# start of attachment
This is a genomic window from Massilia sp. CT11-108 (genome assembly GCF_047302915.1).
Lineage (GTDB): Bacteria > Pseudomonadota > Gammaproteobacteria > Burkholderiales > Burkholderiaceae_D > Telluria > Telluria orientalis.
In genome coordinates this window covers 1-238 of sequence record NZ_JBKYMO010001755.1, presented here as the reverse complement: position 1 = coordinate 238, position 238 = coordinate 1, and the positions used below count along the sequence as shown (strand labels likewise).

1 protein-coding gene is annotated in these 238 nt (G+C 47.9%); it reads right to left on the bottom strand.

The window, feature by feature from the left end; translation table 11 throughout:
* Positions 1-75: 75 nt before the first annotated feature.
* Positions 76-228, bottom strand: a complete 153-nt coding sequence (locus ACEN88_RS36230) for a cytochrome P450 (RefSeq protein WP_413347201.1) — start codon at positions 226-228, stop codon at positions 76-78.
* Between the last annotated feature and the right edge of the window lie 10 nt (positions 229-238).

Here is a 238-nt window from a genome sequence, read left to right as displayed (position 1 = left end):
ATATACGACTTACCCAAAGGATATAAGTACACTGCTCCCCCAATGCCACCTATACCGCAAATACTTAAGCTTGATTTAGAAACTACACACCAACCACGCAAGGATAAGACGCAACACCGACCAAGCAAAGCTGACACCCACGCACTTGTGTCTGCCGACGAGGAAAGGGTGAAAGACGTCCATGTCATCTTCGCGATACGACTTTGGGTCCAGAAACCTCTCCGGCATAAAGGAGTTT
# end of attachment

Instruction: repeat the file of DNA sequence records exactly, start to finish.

This is a genomic window from Massilia sp. CT11-108 (genome assembly GCF_047302915.1).
Lineage (GTDB): Bacteria > Pseudomonadota > Gammaproteobacteria > Burkholderiales > Burkholderiaceae_D > Telluria > Telluria orientalis.
In genome coordinates this window covers 1-238 of sequence record NZ_JBKYMO010001755.1, presented here as the reverse complement: position 1 = coordinate 238, position 238 = coordinate 1, and the positions used below count along the sequence as shown (strand labels likewise).

1 protein-coding gene is annotated in these 238 nt (G+C 47.9%); it reads right to left on the bottom strand.

The window, feature by feature from the left end; translation table 11 throughout:
* Positions 1-75: 75 nt before the first annotated feature.
* Positions 76-228, bottom strand: a complete 153-nt coding sequence (locus ACEN88_RS36230) for a cytochrome P450 (RefSeq protein WP_413347201.1) — start codon at positions 226-228, stop codon at positions 76-78.
* Between the last annotated feature and the right edge of the window lie 10 nt (positions 229-238).

Here is a 238-nt window from a genome sequence, read left to right as displayed (position 1 = left end):
ATATACGACTTACCCAAAGGATATAAGTACACTGCTCCCCCAATGCCACCTATACCGCAAATACTTAAGCTTGATTTAGAAACTACACACCAACCACGCAAGGATAAGACGCAACACCGACCAAGCAAAGCTGACACCCACGCACTTGTGTCTGCCGACGAGGAAAGGGTGAAAGACGTCCATGTCATCTTCGCGATACGACTTTGGGTCCAGAAACCTCTCCGGCATAAAGGAGTTT